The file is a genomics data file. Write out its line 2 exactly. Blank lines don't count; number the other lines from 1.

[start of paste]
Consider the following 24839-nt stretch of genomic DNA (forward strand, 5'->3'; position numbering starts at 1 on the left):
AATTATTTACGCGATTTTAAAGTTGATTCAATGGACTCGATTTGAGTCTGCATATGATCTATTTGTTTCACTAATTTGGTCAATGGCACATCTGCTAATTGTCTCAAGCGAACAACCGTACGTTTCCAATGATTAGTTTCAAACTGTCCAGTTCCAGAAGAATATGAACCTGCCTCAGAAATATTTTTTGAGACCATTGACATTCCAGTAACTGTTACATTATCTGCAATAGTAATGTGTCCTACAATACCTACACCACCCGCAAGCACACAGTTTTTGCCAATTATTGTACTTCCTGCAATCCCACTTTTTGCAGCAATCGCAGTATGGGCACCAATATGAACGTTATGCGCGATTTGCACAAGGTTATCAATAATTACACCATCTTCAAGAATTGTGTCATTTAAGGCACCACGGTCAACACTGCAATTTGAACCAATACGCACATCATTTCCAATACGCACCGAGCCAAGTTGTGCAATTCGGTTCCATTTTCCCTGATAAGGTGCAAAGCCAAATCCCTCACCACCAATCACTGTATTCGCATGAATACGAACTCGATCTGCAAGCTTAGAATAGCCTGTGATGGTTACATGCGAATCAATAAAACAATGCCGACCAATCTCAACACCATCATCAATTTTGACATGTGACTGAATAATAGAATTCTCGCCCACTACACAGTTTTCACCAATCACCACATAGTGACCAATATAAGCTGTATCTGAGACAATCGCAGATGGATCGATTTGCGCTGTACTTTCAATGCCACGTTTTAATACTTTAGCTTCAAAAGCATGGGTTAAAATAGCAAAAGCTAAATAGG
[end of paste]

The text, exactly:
AATTATTTACGCGATTTTAAAGTTGATTCAATGGACTCGATTTGAGTCTGCATATGATCTATTTGTTTCACTAATTTGGTCAATGGCACATCTGCTAATTGTCTCAAGCGAACAACCGTACGTTTCCAATGATTAGTTTCAAACTGTCCAGTTCCAGAAGAATATGAACCTGCCTCAGAAATATTTTTTGAGACCATTGACATTCCAGTAACTGTTACATTATCTGCAATAGTAATGTGTCCTACAATACCTACACCACCCGCAAGCACACAGTTTTTGCCAATTATTGTACTTCCTGCAATCCCACTTTTTGCAGCAATCGCAGTATGGGCACCAATATGAACGTTATGCGCGATTTGCACAAGGTTATCAATAATTACACCATCTTCAAGAATTGTGTCATTTAAGGCACCACGGTCAACACTGCAATTTGAACCAATACGCACATCATTTCCAATACGCACCGAGCCAAGTTGTGCAATTCGGTTCCATTTTCCCTGATAAGGTGCAAAGCCAAATCCCTCACCACCAATCACTGTATTCGCATGAATACGAACTCGATCTGCAAGCTTAGAATAGCCTGTGATGGTTACATGCGAATCAATAAAACAATGCCGACCAATCTCAACACCATCATCAATTTTGACATGTGACTGAATAATAGAATTCTCGCCCACTACACAGTTTTCACCAATCACCACATAGTGACCAATATAAGCTGTATCTGAGACAATCGCAGATGGATCGATTTGCGCTGTACTTTCAATGCCACGTTTTAATACTTTAGCTTCAAAAGCATGGGTTAAAATAGCAAAAGCTAAATAGG